THE NORTHSTAR JOURNAL
Now in its sixth year serving discriminating readers in Australia, North America, Scandinavia, the United Kingdom and Western Europe
Sunday, September 9, 2012
Volume 5, No. 35
Editor: Merritt Scott (Rusty) Miller
Associate Editor: Dennis William Steussy
Hi again, from the shores of the Salish Sea. Every once in awhile, we all run across someone quite extraordinary. This is my encounter with such an individual.
By Guardian Angel standards, Jonah Daniel wasn’t much to show. He was small, slim uncomplicated and plain spoken. In a gathering of eagles, he was a stalwart sparrow; a minor angel as it were.
So, of course, Jonah never got the real impressive assignments like preventing a planetary disaster or inspiring a Michelangelo. When he wasn’t on a lesser mission, he was content to farm a celestial cornfield with the same wife and two kids he’d started out with in the beginning.
Technically, he was in semi-retirement, where angels live forever once they’ve earned their cloud. But because he was a professional and very good at his job, once in awhile, he was tapped for an assignment that needed his special touch.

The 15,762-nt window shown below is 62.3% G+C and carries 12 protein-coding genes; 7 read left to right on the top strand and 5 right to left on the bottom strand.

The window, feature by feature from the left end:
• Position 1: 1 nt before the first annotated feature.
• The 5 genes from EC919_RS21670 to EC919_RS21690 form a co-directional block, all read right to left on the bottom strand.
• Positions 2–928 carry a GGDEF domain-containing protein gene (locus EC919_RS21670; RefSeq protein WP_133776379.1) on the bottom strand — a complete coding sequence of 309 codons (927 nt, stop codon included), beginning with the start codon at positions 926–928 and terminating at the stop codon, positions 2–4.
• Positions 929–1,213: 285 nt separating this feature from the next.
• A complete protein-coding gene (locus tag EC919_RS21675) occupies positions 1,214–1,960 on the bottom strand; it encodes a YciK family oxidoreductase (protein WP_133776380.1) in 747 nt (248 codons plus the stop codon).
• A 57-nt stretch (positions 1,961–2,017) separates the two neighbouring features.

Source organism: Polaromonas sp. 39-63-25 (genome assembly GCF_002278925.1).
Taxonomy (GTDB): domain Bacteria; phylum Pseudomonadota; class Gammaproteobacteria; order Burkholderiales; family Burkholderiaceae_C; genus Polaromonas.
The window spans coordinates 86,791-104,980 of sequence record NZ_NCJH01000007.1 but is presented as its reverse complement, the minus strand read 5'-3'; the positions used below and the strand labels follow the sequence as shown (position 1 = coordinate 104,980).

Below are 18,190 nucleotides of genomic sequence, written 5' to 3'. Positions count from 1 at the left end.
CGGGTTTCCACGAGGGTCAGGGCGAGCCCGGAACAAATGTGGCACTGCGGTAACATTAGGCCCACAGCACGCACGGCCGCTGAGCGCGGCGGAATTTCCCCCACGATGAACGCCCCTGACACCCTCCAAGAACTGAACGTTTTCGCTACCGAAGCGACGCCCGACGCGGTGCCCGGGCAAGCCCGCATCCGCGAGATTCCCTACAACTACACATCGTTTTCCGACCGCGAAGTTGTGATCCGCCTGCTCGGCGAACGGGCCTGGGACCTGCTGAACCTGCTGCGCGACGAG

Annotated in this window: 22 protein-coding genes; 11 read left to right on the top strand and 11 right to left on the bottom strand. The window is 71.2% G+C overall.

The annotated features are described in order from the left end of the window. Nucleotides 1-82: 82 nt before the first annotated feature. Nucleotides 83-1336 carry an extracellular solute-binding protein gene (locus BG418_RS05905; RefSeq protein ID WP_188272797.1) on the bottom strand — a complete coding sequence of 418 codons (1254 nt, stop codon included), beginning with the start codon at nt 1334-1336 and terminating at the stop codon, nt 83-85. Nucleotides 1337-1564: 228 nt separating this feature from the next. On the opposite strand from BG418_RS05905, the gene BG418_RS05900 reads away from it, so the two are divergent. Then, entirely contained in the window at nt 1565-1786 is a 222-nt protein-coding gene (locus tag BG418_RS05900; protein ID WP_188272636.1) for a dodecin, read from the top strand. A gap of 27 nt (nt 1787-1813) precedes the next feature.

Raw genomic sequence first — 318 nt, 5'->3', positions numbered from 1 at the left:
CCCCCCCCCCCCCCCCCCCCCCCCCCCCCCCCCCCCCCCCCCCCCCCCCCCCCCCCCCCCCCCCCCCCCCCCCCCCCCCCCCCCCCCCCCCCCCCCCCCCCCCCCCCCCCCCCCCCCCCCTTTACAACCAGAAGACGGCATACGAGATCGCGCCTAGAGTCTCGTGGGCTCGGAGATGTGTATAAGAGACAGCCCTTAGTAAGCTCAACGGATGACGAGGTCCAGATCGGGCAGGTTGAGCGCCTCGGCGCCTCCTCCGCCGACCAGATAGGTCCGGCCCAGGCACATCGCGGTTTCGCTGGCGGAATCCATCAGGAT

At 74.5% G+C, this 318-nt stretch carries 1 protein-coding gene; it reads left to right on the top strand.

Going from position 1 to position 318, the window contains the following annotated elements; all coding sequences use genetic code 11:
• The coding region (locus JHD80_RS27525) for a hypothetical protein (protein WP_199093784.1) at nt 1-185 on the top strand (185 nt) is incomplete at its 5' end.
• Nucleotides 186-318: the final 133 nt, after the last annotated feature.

This one was a young man about ready to leap from a tall bridge into a very cold and moving body of water. In January. These were hard times so he was not the first to mount that particular span and he likely would not be the last.
And when Jonah showed up in a yellow raincoat and with a police badge on his billed cap, the jumper wasn’t particularly pleased and warned the angel in mufti not to try to talk him out of it.
Jonah shrugged and replied, “Why should I want to do that?”
A bit taken aback, the man stared at him. “Excuse me?”
“It’s your choice, son. Whether you jump or not. I just need some information for my report is all.”